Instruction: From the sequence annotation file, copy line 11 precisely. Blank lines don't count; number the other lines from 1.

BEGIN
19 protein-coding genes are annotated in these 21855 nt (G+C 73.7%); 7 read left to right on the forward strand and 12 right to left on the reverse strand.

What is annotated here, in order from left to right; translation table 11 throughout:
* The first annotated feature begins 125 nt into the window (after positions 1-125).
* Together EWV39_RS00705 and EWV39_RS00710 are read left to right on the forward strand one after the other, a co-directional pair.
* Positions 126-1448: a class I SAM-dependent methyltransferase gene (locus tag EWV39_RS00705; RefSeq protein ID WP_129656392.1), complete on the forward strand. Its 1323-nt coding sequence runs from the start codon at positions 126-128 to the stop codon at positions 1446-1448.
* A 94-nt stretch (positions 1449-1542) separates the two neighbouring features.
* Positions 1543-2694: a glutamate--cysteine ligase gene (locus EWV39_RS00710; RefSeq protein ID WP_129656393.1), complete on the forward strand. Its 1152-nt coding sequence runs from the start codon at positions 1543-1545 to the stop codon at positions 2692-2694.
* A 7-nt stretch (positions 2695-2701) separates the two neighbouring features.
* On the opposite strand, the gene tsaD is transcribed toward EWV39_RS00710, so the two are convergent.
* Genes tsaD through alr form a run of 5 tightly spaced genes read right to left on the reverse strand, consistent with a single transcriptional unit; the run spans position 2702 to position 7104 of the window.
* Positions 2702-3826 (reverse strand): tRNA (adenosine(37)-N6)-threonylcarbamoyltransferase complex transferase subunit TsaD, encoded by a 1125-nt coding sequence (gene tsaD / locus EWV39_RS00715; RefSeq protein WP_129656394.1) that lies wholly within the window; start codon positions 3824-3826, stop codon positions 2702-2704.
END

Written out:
* Positions 2702-3826 (reverse strand): tRNA (adenosine(37)-N6)-threonylcarbamoyltransferase complex transferase subunit TsaD, encoded by a 1125-nt coding sequence (gene tsaD / locus EWV39_RS00715; RefSeq protein WP_129656394.1) that lies wholly within the window; start codon positions 3824-3826, stop codon positions 2702-2704.